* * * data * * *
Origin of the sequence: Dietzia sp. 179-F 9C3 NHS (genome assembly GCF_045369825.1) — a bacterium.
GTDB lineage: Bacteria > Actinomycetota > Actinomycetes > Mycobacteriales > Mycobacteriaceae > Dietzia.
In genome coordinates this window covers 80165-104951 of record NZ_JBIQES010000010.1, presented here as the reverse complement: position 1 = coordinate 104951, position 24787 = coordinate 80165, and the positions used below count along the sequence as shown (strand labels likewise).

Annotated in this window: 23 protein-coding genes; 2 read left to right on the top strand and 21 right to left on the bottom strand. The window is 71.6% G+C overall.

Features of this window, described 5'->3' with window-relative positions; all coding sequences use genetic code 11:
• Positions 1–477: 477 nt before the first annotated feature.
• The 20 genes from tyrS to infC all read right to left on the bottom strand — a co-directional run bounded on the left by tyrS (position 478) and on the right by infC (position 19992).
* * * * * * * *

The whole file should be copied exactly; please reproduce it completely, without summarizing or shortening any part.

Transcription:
Origin of the sequence: Dietzia sp. 179-F 9C3 NHS (genome assembly GCF_045369825.1) — a bacterium.
GTDB lineage: Bacteria > Actinomycetota > Actinomycetes > Mycobacteriales > Mycobacteriaceae > Dietzia.
In genome coordinates this window covers 80165-104951 of record NZ_JBIQES010000010.1, presented here as the reverse complement: position 1 = coordinate 104951, position 24787 = coordinate 80165, and the positions used below count along the sequence as shown (strand labels likewise).

Annotated in this window: 23 protein-coding genes; 2 read left to right on the top strand and 21 right to left on the bottom strand. The window is 71.6% G+C overall.

Features of this window, described 5'->3' with window-relative positions; all coding sequences use genetic code 11:
• Positions 1–477: 477 nt before the first annotated feature.
• The 20 genes from tyrS to infC all read right to left on the bottom strand — a co-directional run bounded on the left by tyrS (position 478) and on the right by infC (position 19992).